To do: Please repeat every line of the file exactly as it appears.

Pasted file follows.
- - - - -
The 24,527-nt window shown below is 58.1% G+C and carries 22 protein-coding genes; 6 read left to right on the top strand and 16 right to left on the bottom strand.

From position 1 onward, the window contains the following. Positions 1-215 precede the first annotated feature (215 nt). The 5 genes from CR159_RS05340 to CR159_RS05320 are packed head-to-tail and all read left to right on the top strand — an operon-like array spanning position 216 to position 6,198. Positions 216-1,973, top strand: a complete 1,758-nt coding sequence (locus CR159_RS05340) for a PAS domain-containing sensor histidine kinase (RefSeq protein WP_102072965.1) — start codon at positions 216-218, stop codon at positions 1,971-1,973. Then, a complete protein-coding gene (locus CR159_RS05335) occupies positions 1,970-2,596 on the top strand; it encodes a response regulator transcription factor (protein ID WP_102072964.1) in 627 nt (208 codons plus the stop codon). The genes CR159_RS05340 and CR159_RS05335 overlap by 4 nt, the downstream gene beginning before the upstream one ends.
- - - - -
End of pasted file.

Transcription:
The 24,527-nt window shown below is 58.1% G+C and carries 22 protein-coding genes; 6 read left to right on the top strand and 16 right to left on the bottom strand.

From position 1 onward, the window contains the following. Positions 1-215 precede the first annotated feature (215 nt). The 5 genes from CR159_RS05340 to CR159_RS05320 are packed head-to-tail and all read left to right on the top strand — an operon-like array spanning position 216 to position 6,198. Positions 216-1,973, top strand: a complete 1,758-nt coding sequence (locus CR159_RS05340) for a PAS domain-containing sensor histidine kinase (RefSeq protein WP_102072965.1) — start codon at positions 216-218, stop codon at positions 1,971-1,973. Then, a complete protein-coding gene (locus CR159_RS05335) occupies positions 1,970-2,596 on the top strand; it encodes a response regulator transcription factor (protein ID WP_102072964.1) in 627 nt (208 codons plus the stop codon). The genes CR159_RS05340 and CR159_RS05335 overlap by 4 nt, the downstream gene beginning before the upstream one ends.